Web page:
Infections in outpatients with systemic lupus erythematosus: a prospective study

Lupus. 2001;10(7):505-10. doi: 10.1191/096120301678416088.


The objective of this study was to assess the incidence and risk factors of infections in 200 SLE outpatients. All outpatients with active or inactive SLE without infections in the previous month were included. They were assessed every 3 months. Major infections were those requiring hospitalization and parental antibiotic therapy; minor infections required oral or topical therapy. Sociodemographic, disease activity using the Systemic Lupus Erythematosus Disease Activity Index (SLEDAI), therapy and laboratory variables were evaluated. After a follow-up of 22+/-7 months, 65 (32%) patients had infections; 35% of those were major. The most common sites for infection were urinary (26%), skin (23%), systemic (12%), and vaginal (9%). At infection onset, 50 of 65 patients (77%) had disease activity, with a mean SLEDAI score of 6.1. The variables significantly associated with infection in the univariate analyses were the presence of disease activity, SLEDAI score, renal activity, prednisone dose, and IV cyclophosphamide. The only variable associated with infection in the multivariate analyses was a SLEDAI score of 4 or higher. Most infections in SLE outpatients were single, minor, non-life threatening, and associated with disease activity independently of sociodemographic and therapeutic factors.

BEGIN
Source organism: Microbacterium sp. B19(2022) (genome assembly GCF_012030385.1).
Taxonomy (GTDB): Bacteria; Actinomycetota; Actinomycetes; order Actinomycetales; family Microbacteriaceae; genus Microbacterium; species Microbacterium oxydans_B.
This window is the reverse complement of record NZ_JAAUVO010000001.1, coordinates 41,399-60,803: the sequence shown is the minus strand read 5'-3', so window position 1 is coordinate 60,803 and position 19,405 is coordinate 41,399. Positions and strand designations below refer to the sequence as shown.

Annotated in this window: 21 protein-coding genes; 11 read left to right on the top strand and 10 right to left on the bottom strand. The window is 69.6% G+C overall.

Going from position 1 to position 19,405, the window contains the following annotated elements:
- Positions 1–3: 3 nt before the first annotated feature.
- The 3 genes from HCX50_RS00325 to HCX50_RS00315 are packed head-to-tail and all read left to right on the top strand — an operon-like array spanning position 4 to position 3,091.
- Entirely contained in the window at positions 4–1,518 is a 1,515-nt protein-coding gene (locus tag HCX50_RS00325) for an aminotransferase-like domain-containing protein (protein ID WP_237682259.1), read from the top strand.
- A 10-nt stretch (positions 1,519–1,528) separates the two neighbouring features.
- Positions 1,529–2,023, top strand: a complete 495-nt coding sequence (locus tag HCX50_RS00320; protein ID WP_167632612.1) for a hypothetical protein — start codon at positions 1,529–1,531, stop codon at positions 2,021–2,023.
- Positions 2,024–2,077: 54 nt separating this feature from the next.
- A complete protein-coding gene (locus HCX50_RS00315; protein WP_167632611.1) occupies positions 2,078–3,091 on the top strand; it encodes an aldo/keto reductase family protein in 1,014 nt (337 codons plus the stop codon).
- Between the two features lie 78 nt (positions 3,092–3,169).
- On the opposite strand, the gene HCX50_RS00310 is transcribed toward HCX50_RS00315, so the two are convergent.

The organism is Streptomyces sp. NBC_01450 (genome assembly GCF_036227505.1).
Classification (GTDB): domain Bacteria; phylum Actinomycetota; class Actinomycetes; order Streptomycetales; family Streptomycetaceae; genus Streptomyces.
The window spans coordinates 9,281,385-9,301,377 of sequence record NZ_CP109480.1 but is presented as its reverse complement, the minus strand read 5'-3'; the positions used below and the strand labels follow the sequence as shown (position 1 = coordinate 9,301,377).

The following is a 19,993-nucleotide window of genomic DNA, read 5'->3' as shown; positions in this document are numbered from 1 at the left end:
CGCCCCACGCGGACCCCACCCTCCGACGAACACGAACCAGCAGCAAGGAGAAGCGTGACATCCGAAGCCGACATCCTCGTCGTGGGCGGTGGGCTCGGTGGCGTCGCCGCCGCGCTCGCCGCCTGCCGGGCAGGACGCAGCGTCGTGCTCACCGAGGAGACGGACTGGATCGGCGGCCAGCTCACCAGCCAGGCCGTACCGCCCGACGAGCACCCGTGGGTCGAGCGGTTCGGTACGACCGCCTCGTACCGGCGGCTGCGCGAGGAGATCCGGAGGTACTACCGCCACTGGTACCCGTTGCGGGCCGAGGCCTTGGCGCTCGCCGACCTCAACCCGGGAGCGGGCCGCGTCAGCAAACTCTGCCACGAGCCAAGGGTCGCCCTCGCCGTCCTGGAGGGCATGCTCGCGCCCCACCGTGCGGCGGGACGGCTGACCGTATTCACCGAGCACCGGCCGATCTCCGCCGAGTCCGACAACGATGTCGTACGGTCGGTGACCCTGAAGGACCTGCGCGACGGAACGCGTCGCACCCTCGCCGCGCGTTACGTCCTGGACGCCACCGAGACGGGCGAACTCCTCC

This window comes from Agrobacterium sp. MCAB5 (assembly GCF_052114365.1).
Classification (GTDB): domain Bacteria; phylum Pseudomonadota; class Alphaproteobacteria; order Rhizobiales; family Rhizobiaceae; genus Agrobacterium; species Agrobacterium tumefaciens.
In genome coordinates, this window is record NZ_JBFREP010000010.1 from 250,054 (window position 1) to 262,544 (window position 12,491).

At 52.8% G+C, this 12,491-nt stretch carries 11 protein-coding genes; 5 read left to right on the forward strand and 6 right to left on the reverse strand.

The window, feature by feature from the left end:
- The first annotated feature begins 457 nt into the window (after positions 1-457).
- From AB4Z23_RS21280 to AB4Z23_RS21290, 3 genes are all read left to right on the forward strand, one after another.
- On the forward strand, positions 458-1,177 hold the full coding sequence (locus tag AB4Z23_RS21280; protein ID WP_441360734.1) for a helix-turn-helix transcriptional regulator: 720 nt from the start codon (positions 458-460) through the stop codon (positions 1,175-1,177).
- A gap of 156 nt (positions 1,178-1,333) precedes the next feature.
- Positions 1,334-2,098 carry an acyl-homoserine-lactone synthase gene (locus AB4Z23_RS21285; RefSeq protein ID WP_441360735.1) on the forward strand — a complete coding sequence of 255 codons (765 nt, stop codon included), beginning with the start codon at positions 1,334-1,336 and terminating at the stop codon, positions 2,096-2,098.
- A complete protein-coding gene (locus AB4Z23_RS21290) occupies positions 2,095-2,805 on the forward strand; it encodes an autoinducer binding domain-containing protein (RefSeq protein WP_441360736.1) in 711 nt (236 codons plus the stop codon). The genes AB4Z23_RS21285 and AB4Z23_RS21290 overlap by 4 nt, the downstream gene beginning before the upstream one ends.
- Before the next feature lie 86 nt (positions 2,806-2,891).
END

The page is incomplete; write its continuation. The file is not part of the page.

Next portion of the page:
MeSH terms

  • Adult
  • Female
  • Follow-Up Studies
  • Humans
  • Infections / epidemiology
  • Infections / etiology*
  • Lupus Erythematosus, Systemic / complications*
  • Male
  • Middle Aged
  • Outpatients
  • Prospective Studies
  • Risk Factors